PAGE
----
[cryptography] [info] The NSA Is Building the Country's Biggest Spy Center (Watch What You Say)

Marsh Ray marsh at extendedsubset.com
Thu Mar 22 13:02:57 EDT 2012


On 03/22/2012 09:57 AM, Peter Maxwell wrote:
>
> From
> http://blogs.computerworld.com/19917/shocker_nsa_chief_denies_total_information_awareness_spying_on_americans?source=CTWNLE_nlt_security_2012-03-22
>>  "Remember," former intelligence official Binney stated, "a lot of
>> foreign government stuff we've never been able to break is 128 or
>> less. Break all that and you'll find out a lot more of what you
>> didn't know-stuff we've already stored-so there's an enormous
>> amount of information still in there."

In other words, they've accumulated a backlog of ciphertext. Encryption
working as designed.

>> Binney added the NSA is "on the verge of breaking a key encryption
>> algorithm."

This sounds like budget boondoggle baloney to me.

How can you be "on the verge" of something like that?

You might have some ideas on how to attack it, but until they're proven
they're just guesses and likely to be dead ends. Not something you
should justify reworking your computing systems around.

But once they're proven, you're not "on the verge".

> That sounds far more plausible than the previous explanations.  I'd
> also suspect the "key encryption algorithm" may be RC4 and not AES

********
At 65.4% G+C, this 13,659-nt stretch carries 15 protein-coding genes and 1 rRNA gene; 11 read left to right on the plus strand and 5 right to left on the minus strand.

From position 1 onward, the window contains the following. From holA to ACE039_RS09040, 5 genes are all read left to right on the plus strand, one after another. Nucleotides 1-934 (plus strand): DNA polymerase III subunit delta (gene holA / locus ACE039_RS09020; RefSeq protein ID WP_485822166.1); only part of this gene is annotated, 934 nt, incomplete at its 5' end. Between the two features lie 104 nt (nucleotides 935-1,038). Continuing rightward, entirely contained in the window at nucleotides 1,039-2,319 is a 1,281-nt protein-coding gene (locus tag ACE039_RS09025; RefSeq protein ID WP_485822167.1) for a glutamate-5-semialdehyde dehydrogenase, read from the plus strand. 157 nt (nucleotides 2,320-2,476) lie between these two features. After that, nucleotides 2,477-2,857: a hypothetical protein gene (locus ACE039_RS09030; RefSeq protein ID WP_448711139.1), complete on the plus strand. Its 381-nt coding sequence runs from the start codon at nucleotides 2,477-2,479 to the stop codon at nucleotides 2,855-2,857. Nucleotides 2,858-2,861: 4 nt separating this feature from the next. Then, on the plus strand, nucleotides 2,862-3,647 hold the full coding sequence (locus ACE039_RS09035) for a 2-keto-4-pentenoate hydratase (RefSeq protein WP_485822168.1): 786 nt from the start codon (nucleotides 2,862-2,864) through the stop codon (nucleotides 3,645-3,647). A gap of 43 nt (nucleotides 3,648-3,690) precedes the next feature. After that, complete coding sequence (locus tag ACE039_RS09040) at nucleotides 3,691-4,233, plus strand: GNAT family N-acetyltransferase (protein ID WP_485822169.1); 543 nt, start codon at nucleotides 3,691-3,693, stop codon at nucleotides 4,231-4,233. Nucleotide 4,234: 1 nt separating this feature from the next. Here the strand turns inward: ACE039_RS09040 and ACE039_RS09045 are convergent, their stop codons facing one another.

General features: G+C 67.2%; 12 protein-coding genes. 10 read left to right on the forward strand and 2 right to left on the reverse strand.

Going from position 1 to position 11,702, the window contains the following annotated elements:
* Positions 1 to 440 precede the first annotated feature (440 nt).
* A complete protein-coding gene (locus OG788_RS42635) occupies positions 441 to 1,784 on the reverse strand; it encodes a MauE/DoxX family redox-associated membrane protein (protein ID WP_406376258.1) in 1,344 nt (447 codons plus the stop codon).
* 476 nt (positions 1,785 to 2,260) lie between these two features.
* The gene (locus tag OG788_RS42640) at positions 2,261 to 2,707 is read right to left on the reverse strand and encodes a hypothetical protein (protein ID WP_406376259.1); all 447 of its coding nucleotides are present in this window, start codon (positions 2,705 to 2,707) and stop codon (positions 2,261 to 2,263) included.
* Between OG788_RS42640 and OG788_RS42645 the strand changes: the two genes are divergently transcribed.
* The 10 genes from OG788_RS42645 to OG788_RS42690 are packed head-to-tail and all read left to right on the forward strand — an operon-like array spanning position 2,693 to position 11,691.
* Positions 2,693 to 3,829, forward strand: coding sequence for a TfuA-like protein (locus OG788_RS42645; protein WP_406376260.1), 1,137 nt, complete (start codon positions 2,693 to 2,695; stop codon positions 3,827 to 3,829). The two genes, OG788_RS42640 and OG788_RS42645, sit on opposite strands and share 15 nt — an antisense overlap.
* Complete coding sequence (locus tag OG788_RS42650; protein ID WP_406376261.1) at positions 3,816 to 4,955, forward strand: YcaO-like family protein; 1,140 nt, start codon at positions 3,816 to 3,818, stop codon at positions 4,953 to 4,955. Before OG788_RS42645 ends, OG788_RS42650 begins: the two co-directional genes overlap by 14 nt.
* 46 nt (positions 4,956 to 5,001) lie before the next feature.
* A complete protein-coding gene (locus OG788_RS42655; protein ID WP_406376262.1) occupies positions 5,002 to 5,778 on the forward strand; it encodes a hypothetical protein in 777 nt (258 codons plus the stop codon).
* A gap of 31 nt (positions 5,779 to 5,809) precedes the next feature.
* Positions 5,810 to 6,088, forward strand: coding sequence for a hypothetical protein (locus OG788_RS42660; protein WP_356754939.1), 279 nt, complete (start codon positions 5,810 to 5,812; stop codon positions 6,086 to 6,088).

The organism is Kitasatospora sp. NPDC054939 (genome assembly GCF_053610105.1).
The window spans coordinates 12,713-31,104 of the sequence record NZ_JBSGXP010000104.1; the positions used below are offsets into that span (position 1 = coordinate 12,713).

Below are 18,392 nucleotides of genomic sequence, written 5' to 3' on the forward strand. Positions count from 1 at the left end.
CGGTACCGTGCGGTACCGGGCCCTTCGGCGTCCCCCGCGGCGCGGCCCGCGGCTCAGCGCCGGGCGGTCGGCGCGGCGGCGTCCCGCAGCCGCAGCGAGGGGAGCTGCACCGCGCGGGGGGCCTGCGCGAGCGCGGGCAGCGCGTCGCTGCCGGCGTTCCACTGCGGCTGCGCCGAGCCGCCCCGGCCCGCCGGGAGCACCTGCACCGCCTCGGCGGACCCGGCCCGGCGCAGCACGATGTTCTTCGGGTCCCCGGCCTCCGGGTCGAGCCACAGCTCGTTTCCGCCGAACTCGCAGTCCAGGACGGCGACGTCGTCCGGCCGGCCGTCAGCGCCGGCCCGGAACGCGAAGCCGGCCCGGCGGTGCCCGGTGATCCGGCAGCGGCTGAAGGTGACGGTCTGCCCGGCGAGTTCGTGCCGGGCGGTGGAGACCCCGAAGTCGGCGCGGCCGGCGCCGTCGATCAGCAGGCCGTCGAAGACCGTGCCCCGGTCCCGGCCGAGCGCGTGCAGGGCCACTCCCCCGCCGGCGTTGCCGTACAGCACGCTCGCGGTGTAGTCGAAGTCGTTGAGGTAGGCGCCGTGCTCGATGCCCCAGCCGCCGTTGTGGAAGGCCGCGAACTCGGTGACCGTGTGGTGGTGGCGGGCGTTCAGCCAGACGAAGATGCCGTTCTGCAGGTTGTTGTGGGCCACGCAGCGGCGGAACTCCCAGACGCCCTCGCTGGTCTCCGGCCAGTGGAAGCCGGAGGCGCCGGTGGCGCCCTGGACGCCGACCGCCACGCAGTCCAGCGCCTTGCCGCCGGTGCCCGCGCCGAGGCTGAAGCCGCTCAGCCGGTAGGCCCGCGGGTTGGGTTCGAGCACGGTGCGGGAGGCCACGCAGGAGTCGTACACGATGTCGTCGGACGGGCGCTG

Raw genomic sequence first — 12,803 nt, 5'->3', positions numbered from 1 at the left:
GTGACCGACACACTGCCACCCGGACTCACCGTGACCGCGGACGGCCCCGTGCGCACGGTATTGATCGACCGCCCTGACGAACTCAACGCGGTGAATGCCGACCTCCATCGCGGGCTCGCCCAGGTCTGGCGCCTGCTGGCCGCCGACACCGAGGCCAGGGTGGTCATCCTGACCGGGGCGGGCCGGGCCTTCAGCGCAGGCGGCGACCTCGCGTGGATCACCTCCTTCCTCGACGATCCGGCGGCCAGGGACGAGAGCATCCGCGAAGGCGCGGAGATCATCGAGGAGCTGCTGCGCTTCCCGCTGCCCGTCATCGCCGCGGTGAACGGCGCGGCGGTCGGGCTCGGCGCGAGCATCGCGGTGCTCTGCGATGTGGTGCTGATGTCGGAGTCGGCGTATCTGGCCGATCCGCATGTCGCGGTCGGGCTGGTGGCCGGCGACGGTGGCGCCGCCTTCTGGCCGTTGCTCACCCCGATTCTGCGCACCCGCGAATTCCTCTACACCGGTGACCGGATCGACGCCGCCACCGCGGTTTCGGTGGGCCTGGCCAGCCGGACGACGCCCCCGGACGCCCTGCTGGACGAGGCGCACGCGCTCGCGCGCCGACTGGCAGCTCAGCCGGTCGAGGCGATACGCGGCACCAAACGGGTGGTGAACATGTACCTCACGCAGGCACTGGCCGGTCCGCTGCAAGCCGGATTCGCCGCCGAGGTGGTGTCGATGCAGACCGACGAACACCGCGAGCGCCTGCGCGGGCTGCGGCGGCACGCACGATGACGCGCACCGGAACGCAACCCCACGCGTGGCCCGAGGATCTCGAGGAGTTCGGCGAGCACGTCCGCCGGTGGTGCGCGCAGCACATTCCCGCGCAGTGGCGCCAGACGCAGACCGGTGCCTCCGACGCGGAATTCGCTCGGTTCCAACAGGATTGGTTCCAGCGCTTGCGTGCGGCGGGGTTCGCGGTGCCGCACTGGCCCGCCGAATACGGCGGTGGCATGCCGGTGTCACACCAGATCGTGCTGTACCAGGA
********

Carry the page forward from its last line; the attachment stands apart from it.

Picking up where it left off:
> at the moment.

Or it could just be all the 40- and 56- bit stuff that was captured by
wiretapping Americans and not decrypted way back when the NSA felt
constrained by laws.

Or it could be everything using 512-bit RSA key exchange.

Or it could be everything for which the security of the encryption
ultimately depends on a user-chosen password. E.g., MS-PPTP/MPPE (but
there's nothing really new about this).

Or it could be a common protocol using a cipher weakly. For example, I
noticed this the other day about RDP "standard, non-FIPS" mode:
http://msdn.microsoft.com/en-us/library/cc240771%28v=prot.10%29.aspx
If the endpoints do actually manage to negotiate the use of 128 bit (as
opposed to 40 or 56 bit) security, it uses the output of RC4 without
discarding any initial bytes. Those initial bytes have some
correlations, some of which can expose the whole key. Just to make sure
the 1684 bit state size of RC4 doesn't get stale, the protocol refreshes
the key every 4096 packets. (Actually better than MPPE which seems to
rekey every 1 or 256 packets depending on negotiated options).

Or it could be complete BS.

- Marsh



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